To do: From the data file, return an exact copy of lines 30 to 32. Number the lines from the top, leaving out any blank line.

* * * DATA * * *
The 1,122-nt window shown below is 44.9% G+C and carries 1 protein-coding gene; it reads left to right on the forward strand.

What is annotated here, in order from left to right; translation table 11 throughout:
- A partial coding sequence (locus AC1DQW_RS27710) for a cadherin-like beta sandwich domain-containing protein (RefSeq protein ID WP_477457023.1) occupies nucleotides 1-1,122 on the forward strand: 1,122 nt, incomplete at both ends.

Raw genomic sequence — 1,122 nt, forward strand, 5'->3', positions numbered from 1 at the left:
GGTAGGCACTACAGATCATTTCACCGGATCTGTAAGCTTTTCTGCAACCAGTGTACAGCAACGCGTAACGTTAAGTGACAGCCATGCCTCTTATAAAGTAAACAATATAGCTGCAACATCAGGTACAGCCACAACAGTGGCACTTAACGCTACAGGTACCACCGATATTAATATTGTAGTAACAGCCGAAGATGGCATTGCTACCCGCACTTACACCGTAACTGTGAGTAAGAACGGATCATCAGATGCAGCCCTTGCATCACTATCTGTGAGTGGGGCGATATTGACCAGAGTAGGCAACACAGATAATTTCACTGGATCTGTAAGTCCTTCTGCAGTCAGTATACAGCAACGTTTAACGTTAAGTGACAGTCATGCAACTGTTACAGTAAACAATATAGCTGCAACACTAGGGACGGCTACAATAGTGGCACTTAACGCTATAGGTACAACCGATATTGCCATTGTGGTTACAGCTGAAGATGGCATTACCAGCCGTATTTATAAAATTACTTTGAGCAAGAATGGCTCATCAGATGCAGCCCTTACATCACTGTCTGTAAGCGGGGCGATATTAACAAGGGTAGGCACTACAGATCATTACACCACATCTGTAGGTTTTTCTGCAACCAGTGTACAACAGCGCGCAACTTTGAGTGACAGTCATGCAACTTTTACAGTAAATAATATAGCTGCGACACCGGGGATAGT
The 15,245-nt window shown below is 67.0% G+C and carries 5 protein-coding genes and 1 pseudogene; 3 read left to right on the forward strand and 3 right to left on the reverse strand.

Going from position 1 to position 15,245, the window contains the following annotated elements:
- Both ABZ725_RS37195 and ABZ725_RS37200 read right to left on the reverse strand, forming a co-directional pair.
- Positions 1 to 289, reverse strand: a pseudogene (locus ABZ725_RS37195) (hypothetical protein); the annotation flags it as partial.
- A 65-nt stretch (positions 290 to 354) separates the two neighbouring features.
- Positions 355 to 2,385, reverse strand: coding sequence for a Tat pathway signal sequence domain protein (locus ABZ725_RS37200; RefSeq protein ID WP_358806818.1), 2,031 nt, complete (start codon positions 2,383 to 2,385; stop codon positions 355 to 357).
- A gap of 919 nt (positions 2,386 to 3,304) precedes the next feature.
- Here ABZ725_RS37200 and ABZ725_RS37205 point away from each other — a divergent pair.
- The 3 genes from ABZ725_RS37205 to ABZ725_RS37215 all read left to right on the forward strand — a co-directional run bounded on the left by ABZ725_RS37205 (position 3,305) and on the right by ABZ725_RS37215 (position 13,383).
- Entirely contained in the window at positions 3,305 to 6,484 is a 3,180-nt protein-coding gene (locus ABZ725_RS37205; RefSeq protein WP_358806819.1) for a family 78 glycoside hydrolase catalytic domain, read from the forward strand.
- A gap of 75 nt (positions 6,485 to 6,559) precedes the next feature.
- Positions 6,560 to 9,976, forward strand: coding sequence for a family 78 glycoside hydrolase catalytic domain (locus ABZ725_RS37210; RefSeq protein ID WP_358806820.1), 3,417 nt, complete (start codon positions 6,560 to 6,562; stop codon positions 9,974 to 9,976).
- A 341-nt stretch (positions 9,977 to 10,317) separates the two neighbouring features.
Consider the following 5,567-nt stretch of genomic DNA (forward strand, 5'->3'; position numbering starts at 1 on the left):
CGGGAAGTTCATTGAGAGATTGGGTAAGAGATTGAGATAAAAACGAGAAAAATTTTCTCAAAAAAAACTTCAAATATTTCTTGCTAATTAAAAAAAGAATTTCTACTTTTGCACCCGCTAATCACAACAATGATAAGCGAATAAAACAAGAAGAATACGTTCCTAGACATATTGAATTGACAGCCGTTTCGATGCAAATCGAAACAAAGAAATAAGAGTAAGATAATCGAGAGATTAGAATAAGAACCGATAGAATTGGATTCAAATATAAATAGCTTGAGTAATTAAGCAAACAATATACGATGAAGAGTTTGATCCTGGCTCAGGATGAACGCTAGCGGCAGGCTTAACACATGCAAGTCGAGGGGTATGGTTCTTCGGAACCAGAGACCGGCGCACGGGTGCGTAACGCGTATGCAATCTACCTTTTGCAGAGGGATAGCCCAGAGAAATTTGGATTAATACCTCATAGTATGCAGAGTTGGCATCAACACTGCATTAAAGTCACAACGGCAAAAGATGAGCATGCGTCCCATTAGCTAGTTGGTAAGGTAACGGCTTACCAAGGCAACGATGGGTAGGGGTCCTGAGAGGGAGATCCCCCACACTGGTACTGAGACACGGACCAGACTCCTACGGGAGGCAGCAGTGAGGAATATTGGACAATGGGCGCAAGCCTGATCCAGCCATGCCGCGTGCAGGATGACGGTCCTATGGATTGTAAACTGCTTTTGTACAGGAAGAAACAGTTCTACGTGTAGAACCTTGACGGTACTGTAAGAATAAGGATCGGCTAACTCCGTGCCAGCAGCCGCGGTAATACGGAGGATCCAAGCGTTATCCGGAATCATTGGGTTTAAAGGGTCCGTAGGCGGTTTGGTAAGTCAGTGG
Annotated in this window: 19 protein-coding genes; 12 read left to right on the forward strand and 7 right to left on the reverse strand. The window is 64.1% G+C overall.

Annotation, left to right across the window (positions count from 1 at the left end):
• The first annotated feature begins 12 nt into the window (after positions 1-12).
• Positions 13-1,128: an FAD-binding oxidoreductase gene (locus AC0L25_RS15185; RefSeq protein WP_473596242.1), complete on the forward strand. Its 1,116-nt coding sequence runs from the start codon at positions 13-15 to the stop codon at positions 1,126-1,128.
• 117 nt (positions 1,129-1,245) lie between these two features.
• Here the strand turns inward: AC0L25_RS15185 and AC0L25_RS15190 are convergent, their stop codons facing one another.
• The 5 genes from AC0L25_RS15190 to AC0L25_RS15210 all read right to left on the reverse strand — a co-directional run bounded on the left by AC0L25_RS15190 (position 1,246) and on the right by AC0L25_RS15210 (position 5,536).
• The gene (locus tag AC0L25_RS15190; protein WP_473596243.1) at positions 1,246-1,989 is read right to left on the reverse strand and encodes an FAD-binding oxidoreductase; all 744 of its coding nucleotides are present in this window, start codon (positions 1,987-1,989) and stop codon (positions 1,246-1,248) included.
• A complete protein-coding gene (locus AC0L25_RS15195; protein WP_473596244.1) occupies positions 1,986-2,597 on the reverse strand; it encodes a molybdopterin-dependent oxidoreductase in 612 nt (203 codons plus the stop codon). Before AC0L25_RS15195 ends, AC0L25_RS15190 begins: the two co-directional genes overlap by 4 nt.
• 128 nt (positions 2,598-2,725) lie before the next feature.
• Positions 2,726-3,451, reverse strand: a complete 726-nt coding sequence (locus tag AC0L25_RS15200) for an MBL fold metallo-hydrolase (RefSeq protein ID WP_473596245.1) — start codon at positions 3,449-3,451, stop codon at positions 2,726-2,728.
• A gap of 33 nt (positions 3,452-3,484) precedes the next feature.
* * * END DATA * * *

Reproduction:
• 128 nt (positions 2,598-2,725) lie before the next feature.
• Positions 2,726-3,451, reverse strand: a complete 726-nt coding sequence (locus tag AC0L25_RS15200) for an MBL fold metallo-hydrolase (RefSeq protein ID WP_473596245.1) — start codon at positions 3,449-3,451, stop codon at positions 2,726-2,728.
• A gap of 33 nt (positions 3,452-3,484) precedes the next feature.